Hello everyone, thank you for coming to the annual Breakthrough Gala. My name is Amrin, I’m a current 12th-grade student at Cambridge Rindge and Latin. And I’m a part of the Cambridge Site. I’m so happy to announce that I will be going to Northeastern next year and I truly, genuinely could not have done it without Breakthrough and all its amazing staff. 

Like most Breakthrough students, I joined the summer before 7th grade. I spent my time wandering through the hallways, trying to figure out where my classes were. Mornings were bright, loud, and chaotic, cheers greeted us the second we got off the big yellow bus. It was a whole new community of young educators who loved to learn and were excited to teach. I was introduced to spirit sticks and Breakthrough lore. We went on adventures with the superheroes from the math department and explored the world of poems from our English and Social studies Teaching Fellows. Our science department never failed to show us the craziest of experiments. Despite the energy being akin to a summer camp, education was everywhere, and we were constantly learning. 

In the Fall, I will be pursuing a stem major in college, but one thing to note is, I hate math. Well, more like hated. I could never understand math, it made me feel unintelligent. Math wasn’t something that you could argue was right, it’s something you had to prove. But Breakthrough changed that. A Teaching Fellow name Tanisha, who herself was a former Breakthrough student helped me realize math wasn’t this evil ultra cynical terrible villain in my life, and that it could be fun. She stressed the importance of understanding the basics and rules of algebra, not just memorizing and solving every problem on autopilot. Though she probably doesn’t know this, I really appreciate her for helping me get over my hatred of math. I don’t think I would ever have had the courage to pursue a stem major had I not learned math with Tanisha.

My parents are immigrants. My father arrived to New York and somehow made his way to Boston. He worked days and nights, just to send money back home. Later my mother came to the U.S to join my father.  My mother, an incredibly intelligent and educated woman back in Bangladesh was suddenly considered someone unintelligent in the U.S., less than if you will. Two people, who came to the U.S. for the American dream, trying to raise a child in an unfamiliar world. It was not easy. Many of my peers in school have parents that are professors, teachers, or have gone through the U.S. education system themselves. My parents did not, which is part of the reason why subjects like math were so difficult for me. Many of my teachers failed to realize that there were educational supports some of us didn’t receive from home. This neglect further increased the difficulties of learning in school. But the goal of Breakthrough was to combat this neglect. Breakthrough, is a sort of shining light that provided me the tools to learn, understand my education, and be on the same level as my classmates.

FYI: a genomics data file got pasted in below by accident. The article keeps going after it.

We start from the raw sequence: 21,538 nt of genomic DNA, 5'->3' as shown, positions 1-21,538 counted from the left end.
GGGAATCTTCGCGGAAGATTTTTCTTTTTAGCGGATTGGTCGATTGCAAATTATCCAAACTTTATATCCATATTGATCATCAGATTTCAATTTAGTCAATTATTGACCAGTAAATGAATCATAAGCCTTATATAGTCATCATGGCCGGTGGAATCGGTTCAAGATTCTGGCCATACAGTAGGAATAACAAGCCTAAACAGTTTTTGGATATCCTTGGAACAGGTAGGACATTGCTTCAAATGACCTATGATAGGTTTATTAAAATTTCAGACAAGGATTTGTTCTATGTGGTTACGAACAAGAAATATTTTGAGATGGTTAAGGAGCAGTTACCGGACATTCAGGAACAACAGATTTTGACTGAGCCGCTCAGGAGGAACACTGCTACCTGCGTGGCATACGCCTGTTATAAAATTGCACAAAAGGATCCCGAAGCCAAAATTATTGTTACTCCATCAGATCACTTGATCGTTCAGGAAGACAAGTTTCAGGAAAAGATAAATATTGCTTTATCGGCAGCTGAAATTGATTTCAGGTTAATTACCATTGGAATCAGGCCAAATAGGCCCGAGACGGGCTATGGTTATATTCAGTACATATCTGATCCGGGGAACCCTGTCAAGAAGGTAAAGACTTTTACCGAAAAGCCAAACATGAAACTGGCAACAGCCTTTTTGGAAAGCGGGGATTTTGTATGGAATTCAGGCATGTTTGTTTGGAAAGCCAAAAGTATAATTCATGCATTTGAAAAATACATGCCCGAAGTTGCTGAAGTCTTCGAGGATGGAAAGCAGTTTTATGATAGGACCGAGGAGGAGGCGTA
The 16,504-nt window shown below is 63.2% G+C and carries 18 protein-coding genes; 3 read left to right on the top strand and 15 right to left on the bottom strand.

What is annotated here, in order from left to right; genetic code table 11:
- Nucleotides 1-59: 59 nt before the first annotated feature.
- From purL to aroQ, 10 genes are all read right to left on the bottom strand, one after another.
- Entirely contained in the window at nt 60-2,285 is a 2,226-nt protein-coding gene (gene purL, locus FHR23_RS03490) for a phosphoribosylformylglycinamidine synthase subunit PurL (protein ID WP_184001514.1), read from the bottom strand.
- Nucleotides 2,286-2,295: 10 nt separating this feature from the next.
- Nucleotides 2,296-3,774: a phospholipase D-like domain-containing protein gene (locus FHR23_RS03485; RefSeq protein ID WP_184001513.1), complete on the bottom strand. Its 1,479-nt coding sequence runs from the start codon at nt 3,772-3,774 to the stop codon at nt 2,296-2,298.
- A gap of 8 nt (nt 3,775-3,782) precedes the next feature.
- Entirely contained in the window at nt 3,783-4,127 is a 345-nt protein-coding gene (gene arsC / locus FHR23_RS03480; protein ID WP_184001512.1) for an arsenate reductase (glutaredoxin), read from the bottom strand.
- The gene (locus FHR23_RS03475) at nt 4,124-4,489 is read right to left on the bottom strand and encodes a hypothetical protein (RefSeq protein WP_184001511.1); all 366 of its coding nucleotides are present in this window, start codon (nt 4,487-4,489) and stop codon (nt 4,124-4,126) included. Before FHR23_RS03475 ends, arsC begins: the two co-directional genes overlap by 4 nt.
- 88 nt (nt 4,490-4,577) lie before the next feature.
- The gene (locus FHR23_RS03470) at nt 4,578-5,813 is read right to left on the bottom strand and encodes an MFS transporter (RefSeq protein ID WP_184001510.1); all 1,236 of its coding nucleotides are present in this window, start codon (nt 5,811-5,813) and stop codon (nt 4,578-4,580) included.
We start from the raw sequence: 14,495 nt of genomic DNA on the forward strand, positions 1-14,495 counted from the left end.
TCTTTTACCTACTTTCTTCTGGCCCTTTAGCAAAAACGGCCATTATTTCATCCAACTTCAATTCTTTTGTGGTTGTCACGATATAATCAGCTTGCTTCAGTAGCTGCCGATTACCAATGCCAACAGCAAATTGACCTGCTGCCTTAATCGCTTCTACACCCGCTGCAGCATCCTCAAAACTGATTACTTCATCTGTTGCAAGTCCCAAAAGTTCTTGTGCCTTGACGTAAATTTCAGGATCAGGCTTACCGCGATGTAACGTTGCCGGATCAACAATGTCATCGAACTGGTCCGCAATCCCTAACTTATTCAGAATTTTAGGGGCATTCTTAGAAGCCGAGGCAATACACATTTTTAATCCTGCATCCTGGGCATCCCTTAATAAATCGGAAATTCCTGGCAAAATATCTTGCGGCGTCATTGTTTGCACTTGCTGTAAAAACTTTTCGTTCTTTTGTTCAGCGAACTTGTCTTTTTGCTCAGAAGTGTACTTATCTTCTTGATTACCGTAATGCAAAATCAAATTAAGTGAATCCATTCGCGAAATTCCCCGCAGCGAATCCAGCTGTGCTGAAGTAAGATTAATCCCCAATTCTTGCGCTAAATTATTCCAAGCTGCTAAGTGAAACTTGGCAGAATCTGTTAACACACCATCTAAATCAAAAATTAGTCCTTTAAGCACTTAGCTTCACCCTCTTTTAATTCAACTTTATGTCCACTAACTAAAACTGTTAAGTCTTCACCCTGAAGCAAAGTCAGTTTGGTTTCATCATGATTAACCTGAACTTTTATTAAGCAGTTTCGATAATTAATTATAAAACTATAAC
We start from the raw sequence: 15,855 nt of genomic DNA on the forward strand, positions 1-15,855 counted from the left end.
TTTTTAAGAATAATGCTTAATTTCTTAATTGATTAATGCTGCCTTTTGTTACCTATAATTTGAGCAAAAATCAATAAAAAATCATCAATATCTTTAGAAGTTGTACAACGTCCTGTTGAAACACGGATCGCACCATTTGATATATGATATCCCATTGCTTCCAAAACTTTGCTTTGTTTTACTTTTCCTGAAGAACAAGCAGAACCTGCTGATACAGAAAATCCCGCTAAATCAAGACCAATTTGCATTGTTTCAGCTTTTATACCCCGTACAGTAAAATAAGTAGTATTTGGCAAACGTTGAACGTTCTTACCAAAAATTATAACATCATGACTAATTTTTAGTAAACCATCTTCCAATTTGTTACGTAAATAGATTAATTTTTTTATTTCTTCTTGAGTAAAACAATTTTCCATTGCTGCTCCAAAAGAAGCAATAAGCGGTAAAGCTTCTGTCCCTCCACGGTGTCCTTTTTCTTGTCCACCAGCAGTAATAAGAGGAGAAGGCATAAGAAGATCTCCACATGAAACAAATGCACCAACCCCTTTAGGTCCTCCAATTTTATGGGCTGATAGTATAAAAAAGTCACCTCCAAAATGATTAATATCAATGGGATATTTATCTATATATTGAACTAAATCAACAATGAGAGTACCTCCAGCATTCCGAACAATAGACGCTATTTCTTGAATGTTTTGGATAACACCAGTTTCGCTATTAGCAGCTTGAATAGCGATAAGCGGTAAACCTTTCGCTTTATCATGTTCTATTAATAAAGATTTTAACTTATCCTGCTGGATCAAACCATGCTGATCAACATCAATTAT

I know some people may say Cambridge doesn’t really need support for their students, because of our numerous opportunities, but I don’t think anyone realizes how severe the polarization and disparities are between high-income families versus low-income families. It is difficult to live in Cambridge, and it is even harder to keep up with your peers when they have personal tutors, extra support from their parents, and even special attention from educators. Breakthrough bridges that gap between students who have many resources and students who don’t, while setting them up for a future of success. As I continue on with my educational career at Northeastern, I can confidentially say that I am living evidence of that. And with Breakthrough’s help I will not be the last.

Thank you.